It’s tough to argue with the basic idea behind standardized metrology. If presented with identical inputs, two standard instruments with the same specs ought to produce exactly the same results within their margin of error. It would be hard to imagine things any other way for applications like watt hour meters which accumulate energy usage for billing purposes.

However as the allowable margin of error decreases the governing standards must set out greater and greater detail of precisely how the measurement is to be done in both hardware and data analysis. If you happen to be a vendor of such instruments, this leaves you little room for product differentiation and instead the battleground becomes highly efficient design, squeezing out manufacturing cost and carving out market share.

This is not to say that making standard instruments is straightforward, easy or not worth doing because that’s definitely not the case. It’s just not likely to be an entrepreneurial business.

At the other end of the spectrum, there are also complex standards which govern high end power quality instruments with 4-figure price tags. Perhaps the most notorious of these is IEC 61000-4-30 which contains some downright arcane concepts. For example, the diagram labeled, “Figure 2 – Synchronization of Aggregation Intervals for Class A” is taken directly from page 15 of Edition 2.0 of the standard. What this chart describes is how every single sample taken by the voltage channels of a Class A compliant instrument (from the time it’s turned on until the time it’s turned off) get “stacked up” or aggregated into a series of GPS clock-aligned RMS values. It’s not that these RMS values are fundamentally superior to others assembled by more conventional means. It’s just that if you want to build an instrument that complies with the Class A requirements of this standard this is how it must be done. And if you intend to sell a power quality instrument in Europe or China you won’t get in the customer’s door if it doesn’t comply with 61000-4-30 Class A.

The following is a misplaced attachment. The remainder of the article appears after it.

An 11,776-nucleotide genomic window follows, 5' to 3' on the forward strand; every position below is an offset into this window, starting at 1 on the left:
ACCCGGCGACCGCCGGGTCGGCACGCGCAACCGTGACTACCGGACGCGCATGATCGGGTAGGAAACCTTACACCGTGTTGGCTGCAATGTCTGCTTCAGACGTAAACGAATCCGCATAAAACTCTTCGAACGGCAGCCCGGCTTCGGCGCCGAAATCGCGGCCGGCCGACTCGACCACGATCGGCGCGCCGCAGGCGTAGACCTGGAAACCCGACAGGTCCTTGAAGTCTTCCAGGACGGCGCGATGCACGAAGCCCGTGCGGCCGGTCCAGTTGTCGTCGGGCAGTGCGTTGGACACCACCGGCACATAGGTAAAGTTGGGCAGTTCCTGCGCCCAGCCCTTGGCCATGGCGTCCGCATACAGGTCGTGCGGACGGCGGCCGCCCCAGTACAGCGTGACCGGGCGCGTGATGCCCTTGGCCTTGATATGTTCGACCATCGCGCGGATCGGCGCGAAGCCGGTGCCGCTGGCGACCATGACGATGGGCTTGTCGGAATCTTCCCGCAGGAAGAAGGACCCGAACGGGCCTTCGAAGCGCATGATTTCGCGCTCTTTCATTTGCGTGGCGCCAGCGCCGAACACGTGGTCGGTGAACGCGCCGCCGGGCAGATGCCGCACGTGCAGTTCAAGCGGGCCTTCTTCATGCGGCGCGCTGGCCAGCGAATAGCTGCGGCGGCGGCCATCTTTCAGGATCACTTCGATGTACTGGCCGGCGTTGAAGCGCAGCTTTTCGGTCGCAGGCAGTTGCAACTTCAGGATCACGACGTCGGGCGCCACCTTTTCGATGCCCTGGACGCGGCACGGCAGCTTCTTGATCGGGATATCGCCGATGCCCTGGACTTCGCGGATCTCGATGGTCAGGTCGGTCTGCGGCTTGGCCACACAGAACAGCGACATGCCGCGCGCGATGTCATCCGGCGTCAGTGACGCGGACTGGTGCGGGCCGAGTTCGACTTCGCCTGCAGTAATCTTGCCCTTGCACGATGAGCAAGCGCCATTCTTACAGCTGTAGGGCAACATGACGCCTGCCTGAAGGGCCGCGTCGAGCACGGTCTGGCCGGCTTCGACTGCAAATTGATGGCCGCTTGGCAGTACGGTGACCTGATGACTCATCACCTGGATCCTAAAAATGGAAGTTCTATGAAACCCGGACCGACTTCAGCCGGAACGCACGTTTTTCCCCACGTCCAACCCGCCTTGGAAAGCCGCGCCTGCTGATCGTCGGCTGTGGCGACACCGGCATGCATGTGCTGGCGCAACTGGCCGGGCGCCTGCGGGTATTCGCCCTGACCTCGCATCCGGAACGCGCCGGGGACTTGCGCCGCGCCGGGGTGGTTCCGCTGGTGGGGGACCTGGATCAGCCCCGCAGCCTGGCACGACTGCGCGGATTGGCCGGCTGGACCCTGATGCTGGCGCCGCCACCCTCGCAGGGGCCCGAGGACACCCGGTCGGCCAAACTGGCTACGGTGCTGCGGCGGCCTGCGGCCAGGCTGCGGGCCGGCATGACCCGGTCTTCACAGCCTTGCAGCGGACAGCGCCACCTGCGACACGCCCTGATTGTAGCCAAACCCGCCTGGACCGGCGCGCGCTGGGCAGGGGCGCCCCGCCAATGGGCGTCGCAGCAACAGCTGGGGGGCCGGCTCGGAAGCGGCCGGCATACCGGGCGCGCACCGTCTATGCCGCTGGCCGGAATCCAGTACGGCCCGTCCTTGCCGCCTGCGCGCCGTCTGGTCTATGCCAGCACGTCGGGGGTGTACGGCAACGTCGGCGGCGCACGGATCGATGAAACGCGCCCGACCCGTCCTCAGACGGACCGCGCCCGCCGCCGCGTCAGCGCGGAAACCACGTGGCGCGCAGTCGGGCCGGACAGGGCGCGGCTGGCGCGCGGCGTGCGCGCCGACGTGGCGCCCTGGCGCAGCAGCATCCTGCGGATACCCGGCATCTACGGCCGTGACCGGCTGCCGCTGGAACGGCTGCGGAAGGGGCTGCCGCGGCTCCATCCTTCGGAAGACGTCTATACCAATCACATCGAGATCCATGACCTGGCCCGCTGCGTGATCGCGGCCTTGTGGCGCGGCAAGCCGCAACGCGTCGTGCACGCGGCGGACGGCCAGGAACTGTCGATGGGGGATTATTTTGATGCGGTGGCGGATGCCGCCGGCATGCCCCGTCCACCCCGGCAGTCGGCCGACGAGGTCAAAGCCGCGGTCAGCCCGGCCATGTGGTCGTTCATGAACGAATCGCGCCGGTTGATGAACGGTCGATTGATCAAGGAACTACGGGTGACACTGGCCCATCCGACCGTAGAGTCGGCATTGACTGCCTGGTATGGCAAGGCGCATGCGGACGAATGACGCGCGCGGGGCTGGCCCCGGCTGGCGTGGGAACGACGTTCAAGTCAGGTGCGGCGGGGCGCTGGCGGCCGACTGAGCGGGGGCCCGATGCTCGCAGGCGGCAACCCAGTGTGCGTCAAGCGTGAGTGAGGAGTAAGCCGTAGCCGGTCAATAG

Another common issue that arises from standards-based metrology is that instrument users are often unaware of how difficult it is or what it actually costs them. Often the listing of standards to be met in procurement documents substitutes for critical thinking of what is actually necessary.

If you think about the above aggregation example, it’s clear this is not something that is workable in a low power environment. Normally getting sufficient power to run a power quality instrument isn’t a big deal – just take it from the AC line. But suppose you’re building a battery or current-induction powered instrument – you simply won’t be able to do what the customer assumes is the baseline level of metrology demanded by a lengthy list of standards which they don’t really understand.

Successfully navigating the development landscape when standards are involved requires deep technical and market understanding plus significant experience. This is where DJA Engineering can really help.

Areas of Expertise

DJA provides a broad range of engineering services from technical consulting to full design/testing of AC power measurement systems operating at voltages from 120V to 35KV. We help get your power metrology job done cost-effectively with a wealth of knowledge in the following areas:
We are experts using modern digital sampling techniques with both time and frequency domain data analysis methods for the full range of home/commercial/professional applications. [learn more]
Current/voltage transducers are a necessary evil and we understand how to identify the best ones for every job. We also have particular expertise in Rogowski coil current sensors. [learn more]
Extracting what one needs to understand from standards is rarely easy and some important ones are downright daunting. We have a broad understanding of the applicable standards and can help navigate the best path through the maze. [learn more]
Safety must be designed into every power metrology product and assurance is a big deal, especially for high voltage electric utility equipment. We are also experts at making best use of expensive external labs. [learn more]
Neutral, third party evaluation of the methods used and data being delivered by newer SmartGrid instruments can streamline procurements, expedite trials and maybe even avoid legal bills. [learn more]
We have deep experience with both narrow and broad band PLC technology can make it work for you when that makes sense or make sure you avoid it when it doesn’t. [learn more]
We have a collection of reference instruments and intimate knowledge of the tricks of the trade. We can work with you in depth or provide just the specific answers you need for your project. [learn more]